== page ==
2.5 A vicious cycle

From the transcript of my undergraduate studies, anyone would have guessed I was a mediocre student. My marks were in the average. After three years of studies, I lagged considerably behind the schedule with my study programme.
Despite all that, I never considered myself dull. On the contrary, I liked to think I was quick in grasping concepts. I often found myself catching the meaning of the lecturer’s words with ease. I enjoyed attending many lectures: understanding new concepts and ideas made me feel elated. Classes were very large, with hundreds of students. Occasionally I would sit in the rear of the room, among the less interested part of the audience, sharing their boredom and dejection. Other times instead, I would advance to the first rows, and stuck around the small group of outstanding students, those handful over hundreds, admired and even feared by the others for their unmatched brightness and and unforgiving sharpness. I liked to be among them. They were terribly enthusiastic about everything, and used to discuss all topics at length in the corridors, at pubs, anywhere. They were indefatigable workers. Boredom never touched them. They were simply exuberant. They saw opportunities everywhere. They discussed the power of ideas or how to start a company. By hanging around them, intellectual challenges presented continuously. Their exuberance was contagious, and I shared their enthusiasm.

Yet, exuberance is not all. When facing an exam sheet, more than enthusiasm and intuition, discipline is what makes the difference. The discipline to prepare myself thoroughly on the subject is what I had still to learn. On the exam day, those topics I had not studied would reveal the gaps in my preparation. Insecurity would creep in. Knowing A and B to perfection did not make up for not having considered C. Yet, even with some gaps in the preparation, one can handle and pass exams. What I needed was more trust in the system. I had to learn the power of devotion and discipline to excel in all respects.

But that didn’t happen. Instead, things started to unravel in the wrong way, and before I knew, my university performance was going downhill. As I came to know how exams where conducted, I got terribly disappointed. The procedures during examinations were extremely arbitrary, and marks had a tremendous variation according to chance. A top mark in a written exam, for example, had to be confirmed by an oral colloquium. But if the professor was busy, an ill-disposed assistant, never seen before and never to be seen again, would make his appearance and turn down top marks into fail or low marks. It happened to many of my classmates, and it happened to me too. And it happened more than once. These aleatory procedures were indeed against the official academic regulations, according to which oral examinations had to be carried out by three members of the staff. But those regulations were never put in place. Students had no tools to complain, except that of retaking the exam at a later date. The more determined and stubborn students would indeed often retake exams to compensate ill fortune. But not all had the guts and determination. The struggle against chance soon started to have an impact on me, especially on a subtle unconscious level. Rationally I knew that perseverance and constant effort would prevail, that one bad mark could be fixed by other good ones. I knew that in the end the good student prevail over chance. But the repeating of unfortunate blows, inaccuracies, petty disputes over marks, and the contemptuous attitude of professors progressively undermined my trust in the system. Although I recognised that doubled effort and determination would take me through, a listless attitude and demotivation started pervading my days. My effort would double, but my belief in the effort would halve. My enthusiasm was faltering. In addition to that, as my marks got lower, lectures, who would frequently enquire students on their average marks, would appear more and more unreachable. I often felt being treated with lack of respect, or being dismissed because of my marks.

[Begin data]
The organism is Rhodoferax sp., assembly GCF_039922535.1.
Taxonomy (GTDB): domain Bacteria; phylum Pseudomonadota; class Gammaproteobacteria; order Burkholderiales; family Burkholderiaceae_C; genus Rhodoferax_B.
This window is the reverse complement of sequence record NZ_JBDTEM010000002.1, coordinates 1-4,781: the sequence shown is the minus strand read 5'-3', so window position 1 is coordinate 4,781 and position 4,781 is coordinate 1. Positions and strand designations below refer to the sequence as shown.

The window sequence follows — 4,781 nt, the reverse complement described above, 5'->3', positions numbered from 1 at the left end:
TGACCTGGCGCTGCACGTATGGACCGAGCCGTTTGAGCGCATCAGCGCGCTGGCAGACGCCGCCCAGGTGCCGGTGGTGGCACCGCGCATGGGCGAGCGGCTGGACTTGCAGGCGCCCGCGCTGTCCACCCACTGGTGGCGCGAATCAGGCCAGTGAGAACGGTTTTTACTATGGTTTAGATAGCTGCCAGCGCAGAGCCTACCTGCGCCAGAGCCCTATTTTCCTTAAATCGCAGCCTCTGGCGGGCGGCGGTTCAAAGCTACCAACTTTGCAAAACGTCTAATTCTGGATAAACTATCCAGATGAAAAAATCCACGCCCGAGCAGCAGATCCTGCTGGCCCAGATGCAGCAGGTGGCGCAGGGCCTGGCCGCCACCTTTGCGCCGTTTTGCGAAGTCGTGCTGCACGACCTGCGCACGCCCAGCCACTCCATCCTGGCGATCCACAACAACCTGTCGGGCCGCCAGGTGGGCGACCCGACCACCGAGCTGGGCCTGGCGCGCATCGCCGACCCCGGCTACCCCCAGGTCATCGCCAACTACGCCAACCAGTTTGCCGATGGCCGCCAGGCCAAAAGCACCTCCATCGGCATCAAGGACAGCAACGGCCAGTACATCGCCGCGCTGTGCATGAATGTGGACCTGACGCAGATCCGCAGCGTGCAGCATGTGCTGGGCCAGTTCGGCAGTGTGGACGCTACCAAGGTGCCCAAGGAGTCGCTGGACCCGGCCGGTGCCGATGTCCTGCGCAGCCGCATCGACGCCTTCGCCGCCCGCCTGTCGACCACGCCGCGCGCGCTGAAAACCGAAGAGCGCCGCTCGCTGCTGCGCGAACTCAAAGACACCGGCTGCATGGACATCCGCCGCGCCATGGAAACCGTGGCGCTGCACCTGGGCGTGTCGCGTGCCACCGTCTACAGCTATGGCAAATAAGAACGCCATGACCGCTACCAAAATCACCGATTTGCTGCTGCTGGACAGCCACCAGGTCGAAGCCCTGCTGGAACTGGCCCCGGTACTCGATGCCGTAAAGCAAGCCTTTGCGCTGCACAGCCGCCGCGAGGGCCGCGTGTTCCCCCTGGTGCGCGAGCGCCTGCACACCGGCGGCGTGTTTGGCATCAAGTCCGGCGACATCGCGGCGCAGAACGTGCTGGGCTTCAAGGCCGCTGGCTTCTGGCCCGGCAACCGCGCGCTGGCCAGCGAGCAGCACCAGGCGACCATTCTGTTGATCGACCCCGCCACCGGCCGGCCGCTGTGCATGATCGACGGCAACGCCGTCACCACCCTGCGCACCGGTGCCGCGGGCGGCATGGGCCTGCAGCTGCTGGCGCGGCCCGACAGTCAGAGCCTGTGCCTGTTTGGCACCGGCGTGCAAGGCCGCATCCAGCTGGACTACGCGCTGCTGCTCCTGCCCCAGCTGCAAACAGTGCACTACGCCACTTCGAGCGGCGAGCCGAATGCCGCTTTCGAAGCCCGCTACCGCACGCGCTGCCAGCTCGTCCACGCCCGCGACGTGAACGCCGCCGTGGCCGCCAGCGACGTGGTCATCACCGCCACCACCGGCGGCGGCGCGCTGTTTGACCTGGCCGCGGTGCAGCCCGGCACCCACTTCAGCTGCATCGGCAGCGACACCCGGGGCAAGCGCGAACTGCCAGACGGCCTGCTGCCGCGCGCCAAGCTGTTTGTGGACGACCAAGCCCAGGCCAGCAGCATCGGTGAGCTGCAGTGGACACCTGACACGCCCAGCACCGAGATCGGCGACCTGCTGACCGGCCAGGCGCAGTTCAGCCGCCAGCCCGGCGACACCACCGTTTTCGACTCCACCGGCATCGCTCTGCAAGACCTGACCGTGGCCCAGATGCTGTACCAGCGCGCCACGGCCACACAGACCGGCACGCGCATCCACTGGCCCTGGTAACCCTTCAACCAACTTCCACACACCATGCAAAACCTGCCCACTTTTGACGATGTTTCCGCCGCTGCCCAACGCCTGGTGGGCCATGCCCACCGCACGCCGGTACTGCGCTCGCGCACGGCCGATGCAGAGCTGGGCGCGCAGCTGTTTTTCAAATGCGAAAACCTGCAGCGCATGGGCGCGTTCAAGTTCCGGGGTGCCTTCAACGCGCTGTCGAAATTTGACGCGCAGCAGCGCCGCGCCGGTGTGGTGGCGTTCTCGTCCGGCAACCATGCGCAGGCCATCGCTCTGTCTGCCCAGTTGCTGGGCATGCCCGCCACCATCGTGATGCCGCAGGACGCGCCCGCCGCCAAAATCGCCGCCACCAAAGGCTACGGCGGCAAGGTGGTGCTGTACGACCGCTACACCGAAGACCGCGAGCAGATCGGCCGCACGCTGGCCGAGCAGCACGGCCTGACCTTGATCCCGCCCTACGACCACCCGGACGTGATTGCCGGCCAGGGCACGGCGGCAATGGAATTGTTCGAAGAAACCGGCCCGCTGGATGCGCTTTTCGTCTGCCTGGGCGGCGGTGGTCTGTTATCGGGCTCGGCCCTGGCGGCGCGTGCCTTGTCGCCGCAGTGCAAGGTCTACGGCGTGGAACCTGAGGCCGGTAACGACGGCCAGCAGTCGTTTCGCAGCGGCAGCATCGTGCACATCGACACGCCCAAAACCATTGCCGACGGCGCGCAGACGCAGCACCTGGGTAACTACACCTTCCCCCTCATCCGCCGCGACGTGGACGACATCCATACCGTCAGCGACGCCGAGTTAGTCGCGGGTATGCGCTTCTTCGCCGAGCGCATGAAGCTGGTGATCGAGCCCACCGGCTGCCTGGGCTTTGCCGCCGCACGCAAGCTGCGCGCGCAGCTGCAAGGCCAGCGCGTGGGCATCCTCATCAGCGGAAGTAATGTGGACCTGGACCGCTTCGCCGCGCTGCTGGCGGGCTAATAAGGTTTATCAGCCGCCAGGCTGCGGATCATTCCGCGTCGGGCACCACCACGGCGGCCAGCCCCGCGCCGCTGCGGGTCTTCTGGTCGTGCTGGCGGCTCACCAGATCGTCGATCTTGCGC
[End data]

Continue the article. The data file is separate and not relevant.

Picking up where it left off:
My exuberant friends of the first years had successfully applied for scholarships abroad, and left. I started devoting myself more and more unwillingly to my studies. I struggled on my books. No matter how much I studied, my mind was unfocused. I drifted away continuously. I did not believe anymore in the educational function of the university. I didn’t believe I was leading anywhere. My effort was now aiming at gaining the degree, the piece of paper. My marks got worse, my dreams of excellence were far gone, far as those brilliant students who went away. I had entered a vicious circle.

In that period, not all was gloomy and sad. When I had no faith in the university, I cultivated a number of other interests. I started playing guitar and improved very quickly. I even made new friends among professional musicians, spent hours in recording studios. I took up the hobby of photography. I read a lot, and wrote poems which I would share with equally minded young “artists”. Without being fully aware, my desire for success and appreciation was causing a change in my interests that shifted further and further from my university courses. Whereas university would give me a feeling of inadequacy and oppression, my hobbies gave me satisfaction.

Yet, my attempts to find an escape in hobbies were risky. I was not a professional musician, nor a photographer or a poet. Those fields take years of dedication. I was simply a student who, as many other classmates back then, had been demoralised and inhibited. My university education had become a battle. Me against the power of lecturers and what I convinced myself was a hideous system. Perhaps I shared some responsibility in this, but I now know that those academics who treat students with scorn, or express careless judgements with disdain and derision, fail miserably in their educational task. Whilst their task is to stimulate the intelligence and desire of knowledge of all students, they instil insecurity and dislike for their subjects. They cause remarkable damage to the lives of their students by dismantling their self-esteem, choking their enthusiasm, and seriously compromising their chances of success. I was surely meant to be one of those unfulfilled personalities, an enthusiastic teenager turned into a despondent, languid adult. But something very lucky and unexpected happened to me. Something that saved me from a mediocre future, and drastically changed my life.


2.6 A virtuous cycle